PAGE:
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There have been several historical developments that have had an impact on the development of today's range of voluntary social and environmental standards and related certification and labelling programmes in agriculture. This chapter briefly mentions some of those developments to help gain a better understanding of the current situation.


Evidence from the earliest historical written records indicates that governing authorities were early concerned with codifying rules. The rules were mainly aimed at protecting consumers from dishonest practices in the sale of food. Assyrian tablets described the method to be used in determining the correct weights and measures for food grains, and Egyptian scrolls prescribed the labelling to be applied to certain foods. The second half of the nineteenth century saw the first general food laws adopted and basic food control systems put in place to monitor compliance. In the Austro-Hungarian Empire between 1897 and 1911, a collection of standards and product descriptions for a wide variety of foods was developed as the Codex Alimentarius Austriacus. The present day Codex Alimentarius draws its name from the Austrian code. In the early 1900s, food trade associations made the first attempts to facilitate world trade through the use of harmonized standards.

In the 1950s, as more and more information about food and related matters became available, there was greater apprehension on the part of consumers. Whereas, previously, consumers' concerns had extended only as far as the "visibles" - underweight contents, size variations, misleading labelling and poor quality - they now embraced a fear of the "invisibles" such as micro-organisms, pesticide residues, environmental contaminants and food additives, as well as a broader interest into the way products were grown and processed. In response to these fears and interests, food packaging materials displayed more and more information.


The history of labour standards goes back to the creation of the International Labour Organization (ILO). The need for such an organization had been advocated in the nineteenth century by two industrialists, Robert Owen (1771-1853) of Wales and Daniel Legrand (1783-1859) of France. Their ideas were incorporated into the Constitution of the International Labour Organization, adopted at the end of the First World War. The initial motivation was humanitarian. The condition of workers, more and more numerous and exploited, was less and less acceptable. Second, without an improvement in their condition, the workers would create social unrest. The third motivation was economic. Because of its inevitable effect on the cost of production, any industry or country adopting social reform would find itself at a disadvantage vis-à-vis its competitors. Simultaneous reform through the International Labour Organization would avoid this problem.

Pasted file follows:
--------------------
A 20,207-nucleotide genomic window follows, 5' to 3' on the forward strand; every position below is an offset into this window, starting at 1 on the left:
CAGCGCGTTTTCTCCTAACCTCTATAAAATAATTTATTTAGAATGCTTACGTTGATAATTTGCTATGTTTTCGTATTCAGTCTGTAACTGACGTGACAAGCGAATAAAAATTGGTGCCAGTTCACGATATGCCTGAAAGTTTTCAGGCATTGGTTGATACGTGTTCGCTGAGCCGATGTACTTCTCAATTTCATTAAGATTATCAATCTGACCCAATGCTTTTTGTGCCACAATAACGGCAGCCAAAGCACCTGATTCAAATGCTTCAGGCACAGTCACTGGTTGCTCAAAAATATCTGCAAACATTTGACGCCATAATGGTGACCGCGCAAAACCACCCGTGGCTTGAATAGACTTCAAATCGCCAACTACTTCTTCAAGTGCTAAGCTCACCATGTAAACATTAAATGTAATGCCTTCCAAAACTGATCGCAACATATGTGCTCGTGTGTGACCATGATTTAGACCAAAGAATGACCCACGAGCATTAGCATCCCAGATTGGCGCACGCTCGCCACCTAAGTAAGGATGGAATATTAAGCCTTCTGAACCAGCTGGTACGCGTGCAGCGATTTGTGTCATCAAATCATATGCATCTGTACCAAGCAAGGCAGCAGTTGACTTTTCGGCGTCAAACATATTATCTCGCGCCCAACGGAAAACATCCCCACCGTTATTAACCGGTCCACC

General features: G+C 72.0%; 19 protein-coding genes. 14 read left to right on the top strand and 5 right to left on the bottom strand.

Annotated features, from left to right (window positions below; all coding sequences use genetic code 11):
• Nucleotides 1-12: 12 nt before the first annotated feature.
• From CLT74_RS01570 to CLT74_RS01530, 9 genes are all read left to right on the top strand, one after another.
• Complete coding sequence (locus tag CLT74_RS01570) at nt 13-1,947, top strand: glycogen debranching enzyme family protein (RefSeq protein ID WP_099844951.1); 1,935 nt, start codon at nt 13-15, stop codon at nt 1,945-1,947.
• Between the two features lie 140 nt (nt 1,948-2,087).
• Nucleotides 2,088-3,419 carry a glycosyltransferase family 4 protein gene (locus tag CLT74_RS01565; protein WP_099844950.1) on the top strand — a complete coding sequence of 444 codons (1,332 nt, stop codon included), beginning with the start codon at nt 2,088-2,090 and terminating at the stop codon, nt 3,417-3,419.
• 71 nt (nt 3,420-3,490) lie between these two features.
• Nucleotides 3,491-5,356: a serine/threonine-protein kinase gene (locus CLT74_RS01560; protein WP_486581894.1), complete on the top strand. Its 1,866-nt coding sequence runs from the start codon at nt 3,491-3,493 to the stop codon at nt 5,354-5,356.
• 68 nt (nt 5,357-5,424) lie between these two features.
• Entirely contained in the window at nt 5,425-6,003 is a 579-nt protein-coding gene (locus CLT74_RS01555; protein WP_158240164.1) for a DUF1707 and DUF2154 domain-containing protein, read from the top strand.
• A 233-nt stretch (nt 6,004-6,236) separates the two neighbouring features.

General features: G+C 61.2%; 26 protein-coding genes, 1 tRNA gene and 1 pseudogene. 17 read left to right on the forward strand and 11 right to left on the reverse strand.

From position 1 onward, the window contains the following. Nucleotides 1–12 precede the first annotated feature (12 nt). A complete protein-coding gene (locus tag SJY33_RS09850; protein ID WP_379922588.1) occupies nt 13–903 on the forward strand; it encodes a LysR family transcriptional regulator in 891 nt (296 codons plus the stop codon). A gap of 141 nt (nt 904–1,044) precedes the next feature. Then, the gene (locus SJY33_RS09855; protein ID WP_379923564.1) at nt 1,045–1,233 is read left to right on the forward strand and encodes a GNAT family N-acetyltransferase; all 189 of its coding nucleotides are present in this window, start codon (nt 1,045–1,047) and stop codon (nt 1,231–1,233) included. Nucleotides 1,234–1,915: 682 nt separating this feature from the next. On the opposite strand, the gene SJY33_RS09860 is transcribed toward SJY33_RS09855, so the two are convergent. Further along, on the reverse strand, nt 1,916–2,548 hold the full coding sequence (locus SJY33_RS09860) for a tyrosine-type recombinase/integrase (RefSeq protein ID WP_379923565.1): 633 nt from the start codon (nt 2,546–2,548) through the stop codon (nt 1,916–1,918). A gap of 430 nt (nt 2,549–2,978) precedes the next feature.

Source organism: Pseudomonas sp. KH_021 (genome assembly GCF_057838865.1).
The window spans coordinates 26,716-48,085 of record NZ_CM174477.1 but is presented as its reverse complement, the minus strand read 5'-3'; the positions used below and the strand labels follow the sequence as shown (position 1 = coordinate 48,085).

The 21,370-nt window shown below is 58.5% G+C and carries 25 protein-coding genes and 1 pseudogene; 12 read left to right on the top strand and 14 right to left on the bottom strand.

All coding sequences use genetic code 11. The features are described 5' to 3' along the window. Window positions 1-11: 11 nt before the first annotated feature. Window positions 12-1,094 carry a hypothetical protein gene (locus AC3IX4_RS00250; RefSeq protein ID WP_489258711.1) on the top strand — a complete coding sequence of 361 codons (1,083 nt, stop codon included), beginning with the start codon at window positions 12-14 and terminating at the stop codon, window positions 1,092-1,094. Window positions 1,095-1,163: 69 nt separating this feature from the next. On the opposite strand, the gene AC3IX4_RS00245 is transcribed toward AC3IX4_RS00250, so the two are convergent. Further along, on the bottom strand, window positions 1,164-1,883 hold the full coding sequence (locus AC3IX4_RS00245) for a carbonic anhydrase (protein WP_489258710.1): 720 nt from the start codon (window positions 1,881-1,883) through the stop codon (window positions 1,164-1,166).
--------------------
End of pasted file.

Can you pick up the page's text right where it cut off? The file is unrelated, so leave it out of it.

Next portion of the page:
The ILO is a tripartite organization that brings together representatives of governments, employers and workers in its executive bodies. The first annual International Labour Conference, in October 1919, adopted the first six International Labour Conventions, which dealt with hours of work in industry, unemployment, maternity protection, night work for women, minimum age and night work for young persons in industry. A few years later, the International Court of Justice declared that the ILO's domain extended also to international regulation of conditions of work in the agricultural sector. In 1948, the International Labour Conference adopted Convention No. 87, on freedom of association and the right to organize.